18. Peele, Robert. Mining Engineer's Handbook. John Wiley & Sons, Inc., New York, 1947, 2 volumes. Technical and authoritative; divided into sections covering all phases of mining.

19. Purington, C. W. Methods and Costs of Gravel and Placer Mining in Alaska. U.S. Geol. Survey Bull. 263, 1905, 473 pp. Written during period of great activity in Alaskan goldfields; information on hydraulic mining, special problems with frozen ground, and description of early dredging.

20. Romanowitz, C. M., H. J. Bennett, and W. L. Dare. Gold Placer Mining. Placer Evaluation and Dredge Selection. BuMines Inf. Circ. 8462, 1970, 56 pp. Covers dredging from "doodle-bug" to large bucket-line and offshore operations, things to consider in exploration and evaluation of deposits, typical operating costs.

21. Staley, W. W. Gold in Idaho. Idaho Bur. of Mines and Geol. Pamph. 68, 1946, 32 pp. Gives placer production by county; includes district maps showing locations of gold veins, mines, and prospects.

22. Thomas, B. I., D. J. Cook, E. Wolff, and W. H. Kerns. Placer Mining in Alaska: Methods and Costs at Operations Using Hydraulic and Mechanical Excavation Equipment With Nonfloating Washing Plants. BuMines Inf. Circ. 7926, 1959, 34 pp. Some typical operations in recent years. Describes "sluiceplate" mining.

23. U.S. Bureau of Land Management. Regulations Pertaining to Mining Claims Under the General Mining Laws of 1872, Multiple Use, and Special Disposal Provisions. Circ. 2149, 1964, 45 pp. Covers regulations on placer location and patenting.

24. U.S. Bureau of Mines. Production Potential of Known Gold Deposits in the United States. BuMines Inf. Circ. 8331, 1967, 24 pp.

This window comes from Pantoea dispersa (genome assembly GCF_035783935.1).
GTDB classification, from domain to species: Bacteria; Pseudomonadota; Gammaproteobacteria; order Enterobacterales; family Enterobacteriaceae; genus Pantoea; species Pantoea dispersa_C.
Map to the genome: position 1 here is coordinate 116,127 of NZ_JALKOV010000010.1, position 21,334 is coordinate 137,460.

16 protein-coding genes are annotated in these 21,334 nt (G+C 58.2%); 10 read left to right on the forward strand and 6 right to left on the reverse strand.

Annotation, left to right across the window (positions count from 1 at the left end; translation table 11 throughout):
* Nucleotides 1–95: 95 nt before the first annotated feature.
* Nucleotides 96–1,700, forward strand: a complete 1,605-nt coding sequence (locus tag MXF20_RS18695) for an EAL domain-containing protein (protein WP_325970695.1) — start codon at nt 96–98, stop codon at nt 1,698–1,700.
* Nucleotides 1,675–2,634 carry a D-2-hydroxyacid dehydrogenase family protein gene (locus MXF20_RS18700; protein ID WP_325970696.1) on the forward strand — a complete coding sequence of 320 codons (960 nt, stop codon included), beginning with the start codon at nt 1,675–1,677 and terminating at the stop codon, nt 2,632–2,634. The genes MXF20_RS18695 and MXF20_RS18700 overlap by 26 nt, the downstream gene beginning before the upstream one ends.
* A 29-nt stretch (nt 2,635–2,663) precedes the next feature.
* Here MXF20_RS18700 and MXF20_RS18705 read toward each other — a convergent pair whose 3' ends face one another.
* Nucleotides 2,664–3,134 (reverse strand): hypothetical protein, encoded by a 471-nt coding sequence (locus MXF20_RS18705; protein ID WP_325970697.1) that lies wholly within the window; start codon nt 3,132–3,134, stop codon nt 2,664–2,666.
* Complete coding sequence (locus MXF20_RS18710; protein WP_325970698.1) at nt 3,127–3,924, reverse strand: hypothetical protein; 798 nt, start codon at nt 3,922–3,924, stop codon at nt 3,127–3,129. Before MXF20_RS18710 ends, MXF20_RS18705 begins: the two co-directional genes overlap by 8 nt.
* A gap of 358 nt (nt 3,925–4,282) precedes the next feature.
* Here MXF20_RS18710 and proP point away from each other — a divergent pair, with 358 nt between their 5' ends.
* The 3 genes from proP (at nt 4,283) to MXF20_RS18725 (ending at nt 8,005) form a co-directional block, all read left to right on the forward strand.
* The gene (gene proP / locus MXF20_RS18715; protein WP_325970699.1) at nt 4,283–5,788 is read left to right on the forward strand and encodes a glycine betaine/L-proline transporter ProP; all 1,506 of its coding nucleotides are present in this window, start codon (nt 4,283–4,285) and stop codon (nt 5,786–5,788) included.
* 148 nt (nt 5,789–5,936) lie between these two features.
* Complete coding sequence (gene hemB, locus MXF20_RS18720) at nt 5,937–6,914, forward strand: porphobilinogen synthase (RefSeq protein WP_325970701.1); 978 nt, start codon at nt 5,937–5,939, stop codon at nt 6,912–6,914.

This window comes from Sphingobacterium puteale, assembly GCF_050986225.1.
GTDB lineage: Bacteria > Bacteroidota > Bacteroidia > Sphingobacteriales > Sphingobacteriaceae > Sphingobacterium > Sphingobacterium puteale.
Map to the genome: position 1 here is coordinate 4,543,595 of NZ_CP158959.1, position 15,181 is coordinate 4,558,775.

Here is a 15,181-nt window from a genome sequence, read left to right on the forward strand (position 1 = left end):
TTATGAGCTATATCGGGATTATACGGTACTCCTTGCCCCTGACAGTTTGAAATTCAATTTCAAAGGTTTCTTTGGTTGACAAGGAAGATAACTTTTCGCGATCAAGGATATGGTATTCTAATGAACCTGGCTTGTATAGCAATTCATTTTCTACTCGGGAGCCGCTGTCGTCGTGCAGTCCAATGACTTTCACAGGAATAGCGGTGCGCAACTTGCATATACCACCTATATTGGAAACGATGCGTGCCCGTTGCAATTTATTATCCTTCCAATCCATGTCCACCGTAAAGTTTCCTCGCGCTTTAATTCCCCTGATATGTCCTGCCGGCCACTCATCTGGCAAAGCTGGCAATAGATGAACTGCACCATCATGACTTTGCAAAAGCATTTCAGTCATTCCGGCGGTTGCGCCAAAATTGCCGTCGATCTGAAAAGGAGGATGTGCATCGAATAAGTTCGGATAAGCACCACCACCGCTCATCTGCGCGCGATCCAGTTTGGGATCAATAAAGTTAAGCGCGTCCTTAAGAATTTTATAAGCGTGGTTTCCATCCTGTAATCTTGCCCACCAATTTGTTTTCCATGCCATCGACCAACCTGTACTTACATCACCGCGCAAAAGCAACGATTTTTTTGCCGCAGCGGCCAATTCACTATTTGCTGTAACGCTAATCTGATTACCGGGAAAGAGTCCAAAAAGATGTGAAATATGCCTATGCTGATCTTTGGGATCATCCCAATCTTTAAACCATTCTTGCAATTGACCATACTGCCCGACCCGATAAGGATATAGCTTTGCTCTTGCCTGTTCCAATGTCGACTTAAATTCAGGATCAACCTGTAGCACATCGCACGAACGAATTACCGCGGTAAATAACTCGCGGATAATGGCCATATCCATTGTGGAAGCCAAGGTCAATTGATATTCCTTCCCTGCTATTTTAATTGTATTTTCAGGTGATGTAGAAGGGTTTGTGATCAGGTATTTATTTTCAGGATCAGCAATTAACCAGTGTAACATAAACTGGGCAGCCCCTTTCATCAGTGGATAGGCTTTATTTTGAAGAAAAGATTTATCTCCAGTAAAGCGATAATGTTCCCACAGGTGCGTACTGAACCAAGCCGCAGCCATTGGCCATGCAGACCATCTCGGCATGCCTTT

25. U.S. Department of the Air Force. Search and Rescue Survival. Air Force Manual, AFM 64-5, August 1969, 136 pp. Contains a brief, concise section on first aid and has many suggestions on how to survive in a variety of situations.

26. U.S. Department of the Treasury. Gold Regulations.(Revised May 1, 1969), 17 pp. States regulations regarding possession, transport, foreign trade, and sale of gold in all forms.

27. Vandenburg, W. O. Placer Mining in Nevada. Univ. of Nev. Bull., v. 30, No. 4, May 15, 1936, 180 pp. Particularly good discussion of placer mining where water is short. Nevada deposits discussed by county and district.

28. Vanderwilt, J. W., and others. Minerals Resources of Colorado. Denver, Colo., Min. Resources Board, 1947, 547 pp. Contains good maps showing locations of Colorado placers.

29. von Bernewitz, M. W. Treatment and Sale of Black Sands. BuMines Inf. Circ. 7000, 1938, 21 pp. Concentration, amalgamation, and extraction of gold from heavy sands.

30. Wells, E. H., and T. P. Wooten. Gold Mining and Gold Deposits in New Mexico. New Mexico Bur. of Mines and Min. Resources Circ. 5 (revised ed.), 1940 (report reissued in 1957), 24 pp. Limited information on placers; deposits described by counties and districts.

31. Wells, J. H. Placer Examination: Principles and Practice. Bur. of Land Management Tech. Bull. 4, 1969, 155 pp. Excellent technical report on sampling procedure and estimation of gold values in placer deposits; contains glossary of terms used in placer mining.

32. Wilson, F. D. Arizona Gold Placers, Part 1 of Arizona Gold Placers and Placering. Arizona Bur. of Mines Bull. 160, Min. Tech. Series 45, 1952 pp. 11-86. Placers described in good detail by county and district; many individual operations cited.

33. Wimmler, N. L. Placer-Mining Methods and Costs in Alaska. BuMines Bull. 259, 1927, 236 pp. Useful information on all methods of placer mining; emphasis on Alaskan problems with seasonal activities.

(Note: Many of these reports are out of print and may only be available through libraries.)